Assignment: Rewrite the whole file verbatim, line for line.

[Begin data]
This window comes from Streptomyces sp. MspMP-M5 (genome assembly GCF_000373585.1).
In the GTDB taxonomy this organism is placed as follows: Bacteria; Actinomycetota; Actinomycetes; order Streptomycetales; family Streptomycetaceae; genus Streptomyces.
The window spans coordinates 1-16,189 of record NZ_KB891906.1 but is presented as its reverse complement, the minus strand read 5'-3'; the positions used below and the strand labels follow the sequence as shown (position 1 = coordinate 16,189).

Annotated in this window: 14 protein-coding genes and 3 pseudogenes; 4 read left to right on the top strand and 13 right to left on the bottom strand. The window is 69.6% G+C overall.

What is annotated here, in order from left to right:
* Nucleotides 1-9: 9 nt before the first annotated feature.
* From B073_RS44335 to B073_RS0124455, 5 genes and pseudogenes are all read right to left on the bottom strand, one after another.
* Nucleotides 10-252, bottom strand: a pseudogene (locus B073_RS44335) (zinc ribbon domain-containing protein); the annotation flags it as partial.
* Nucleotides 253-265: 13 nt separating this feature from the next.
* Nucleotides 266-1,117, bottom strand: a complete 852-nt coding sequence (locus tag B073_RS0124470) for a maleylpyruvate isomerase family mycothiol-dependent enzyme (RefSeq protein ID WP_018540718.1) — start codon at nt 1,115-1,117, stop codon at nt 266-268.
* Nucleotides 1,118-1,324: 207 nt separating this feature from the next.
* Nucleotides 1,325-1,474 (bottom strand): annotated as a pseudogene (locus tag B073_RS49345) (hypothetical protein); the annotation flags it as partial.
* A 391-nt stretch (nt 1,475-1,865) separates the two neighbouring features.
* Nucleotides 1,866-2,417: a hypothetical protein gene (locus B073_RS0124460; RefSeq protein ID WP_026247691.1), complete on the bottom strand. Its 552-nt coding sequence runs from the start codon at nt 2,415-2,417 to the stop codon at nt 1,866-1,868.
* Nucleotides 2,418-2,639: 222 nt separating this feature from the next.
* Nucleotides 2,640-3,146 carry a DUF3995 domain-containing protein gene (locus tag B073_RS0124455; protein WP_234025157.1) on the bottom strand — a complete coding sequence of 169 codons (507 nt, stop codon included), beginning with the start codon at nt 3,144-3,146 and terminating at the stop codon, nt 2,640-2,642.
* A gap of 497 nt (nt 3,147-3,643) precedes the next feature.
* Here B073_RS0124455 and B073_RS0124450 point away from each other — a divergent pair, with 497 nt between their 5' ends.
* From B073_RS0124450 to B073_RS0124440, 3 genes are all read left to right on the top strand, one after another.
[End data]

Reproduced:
This window comes from Streptomyces sp. MspMP-M5 (genome assembly GCF_000373585.1).
In the GTDB taxonomy this organism is placed as follows: Bacteria; Actinomycetota; Actinomycetes; order Streptomycetales; family Streptomycetaceae; genus Streptomyces.
The window spans coordinates 1-16,189 of record NZ_KB891906.1 but is presented as its reverse complement, the minus strand read 5'-3'; the positions used below and the strand labels follow the sequence as shown (position 1 = coordinate 16,189).

Annotated in this window: 14 protein-coding genes and 3 pseudogenes; 4 read left to right on the top strand and 13 right to left on the bottom strand. The window is 69.6% G+C overall.

What is annotated here, in order from left to right:
* Nucleotides 1-9: 9 nt before the first annotated feature.
* From B073_RS44335 to B073_RS0124455, 5 genes and pseudogenes are all read right to left on the bottom strand, one after another.
* Nucleotides 10-252, bottom strand: a pseudogene (locus B073_RS44335) (zinc ribbon domain-containing protein); the annotation flags it as partial.
* Nucleotides 253-265: 13 nt separating this feature from the next.
* Nucleotides 266-1,117, bottom strand: a complete 852-nt coding sequence (locus tag B073_RS0124470) for a maleylpyruvate isomerase family mycothiol-dependent enzyme (RefSeq protein ID WP_018540718.1) — start codon at nt 1,115-1,117, stop codon at nt 266-268.
* Nucleotides 1,118-1,324: 207 nt separating this feature from the next.
* Nucleotides 1,325-1,474 (bottom strand): annotated as a pseudogene (locus tag B073_RS49345) (hypothetical protein); the annotation flags it as partial.
* A 391-nt stretch (nt 1,475-1,865) separates the two neighbouring features.
* Nucleotides 1,866-2,417: a hypothetical protein gene (locus B073_RS0124460; RefSeq protein ID WP_026247691.1), complete on the bottom strand. Its 552-nt coding sequence runs from the start codon at nt 2,415-2,417 to the stop codon at nt 1,866-1,868.
* Nucleotides 2,418-2,639: 222 nt separating this feature from the next.
* Nucleotides 2,640-3,146 carry a DUF3995 domain-containing protein gene (locus tag B073_RS0124455; protein WP_234025157.1) on the bottom strand — a complete coding sequence of 169 codons (507 nt, stop codon included), beginning with the start codon at nt 3,144-3,146 and terminating at the stop codon, nt 2,640-2,642.
* A gap of 497 nt (nt 3,147-3,643) precedes the next feature.
* Here B073_RS0124455 and B073_RS0124450 point away from each other — a divergent pair, with 497 nt between their 5' ends.
* From B073_RS0124450 to B073_RS0124440, 3 genes are all read left to right on the top strand, one after another.